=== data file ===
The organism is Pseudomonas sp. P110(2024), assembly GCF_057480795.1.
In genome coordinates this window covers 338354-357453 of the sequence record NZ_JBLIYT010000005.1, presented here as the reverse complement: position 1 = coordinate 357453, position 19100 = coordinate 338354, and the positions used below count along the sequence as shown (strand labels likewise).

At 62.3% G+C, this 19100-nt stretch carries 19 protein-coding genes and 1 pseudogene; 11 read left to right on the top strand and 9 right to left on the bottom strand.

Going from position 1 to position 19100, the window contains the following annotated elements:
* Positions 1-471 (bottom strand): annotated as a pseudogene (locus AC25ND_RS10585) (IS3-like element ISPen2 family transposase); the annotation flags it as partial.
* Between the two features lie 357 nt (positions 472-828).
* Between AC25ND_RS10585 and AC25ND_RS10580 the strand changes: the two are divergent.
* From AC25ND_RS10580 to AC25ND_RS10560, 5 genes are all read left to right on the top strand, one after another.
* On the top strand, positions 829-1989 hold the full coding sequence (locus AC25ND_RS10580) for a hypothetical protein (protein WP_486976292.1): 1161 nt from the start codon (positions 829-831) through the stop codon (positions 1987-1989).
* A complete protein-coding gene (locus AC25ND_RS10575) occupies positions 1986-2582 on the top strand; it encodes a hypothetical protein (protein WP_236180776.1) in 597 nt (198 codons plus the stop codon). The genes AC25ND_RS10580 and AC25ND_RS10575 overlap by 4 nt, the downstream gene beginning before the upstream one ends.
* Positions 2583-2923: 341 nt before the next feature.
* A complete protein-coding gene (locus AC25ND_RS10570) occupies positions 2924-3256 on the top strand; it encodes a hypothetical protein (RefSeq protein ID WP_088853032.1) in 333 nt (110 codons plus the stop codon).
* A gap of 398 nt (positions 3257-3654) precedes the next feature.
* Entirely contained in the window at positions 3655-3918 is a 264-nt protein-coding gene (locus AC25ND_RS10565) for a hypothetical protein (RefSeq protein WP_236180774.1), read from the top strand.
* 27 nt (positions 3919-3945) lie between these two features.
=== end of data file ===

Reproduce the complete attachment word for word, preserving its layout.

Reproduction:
The organism is Pseudomonas sp. P110(2024), assembly GCF_057480795.1.
In genome coordinates this window covers 338354-357453 of the sequence record NZ_JBLIYT010000005.1, presented here as the reverse complement: position 1 = coordinate 357453, position 19100 = coordinate 338354, and the positions used below count along the sequence as shown (strand labels likewise).

At 62.3% G+C, this 19100-nt stretch carries 19 protein-coding genes and 1 pseudogene; 11 read left to right on the top strand and 9 right to left on the bottom strand.

Going from position 1 to position 19100, the window contains the following annotated elements:
* Positions 1-471 (bottom strand): annotated as a pseudogene (locus AC25ND_RS10585) (IS3-like element ISPen2 family transposase); the annotation flags it as partial.
* Between the two features lie 357 nt (positions 472-828).
* Between AC25ND_RS10585 and AC25ND_RS10580 the strand changes: the two are divergent.
* From AC25ND_RS10580 to AC25ND_RS10560, 5 genes are all read left to right on the top strand, one after another.
* On the top strand, positions 829-1989 hold the full coding sequence (locus AC25ND_RS10580) for a hypothetical protein (protein WP_486976292.1): 1161 nt from the start codon (positions 829-831) through the stop codon (positions 1987-1989).
* A complete protein-coding gene (locus AC25ND_RS10575) occupies positions 1986-2582 on the top strand; it encodes a hypothetical protein (protein WP_236180776.1) in 597 nt (198 codons plus the stop codon). The genes AC25ND_RS10580 and AC25ND_RS10575 overlap by 4 nt, the downstream gene beginning before the upstream one ends.
* Positions 2583-2923: 341 nt before the next feature.
* A complete protein-coding gene (locus AC25ND_RS10570) occupies positions 2924-3256 on the top strand; it encodes a hypothetical protein (RefSeq protein ID WP_088853032.1) in 333 nt (110 codons plus the stop codon).
* A gap of 398 nt (positions 3257-3654) precedes the next feature.
* Entirely contained in the window at positions 3655-3918 is a 264-nt protein-coding gene (locus AC25ND_RS10565) for a hypothetical protein (RefSeq protein WP_236180774.1), read from the top strand.
* 27 nt (positions 3919-3945) lie between these two features.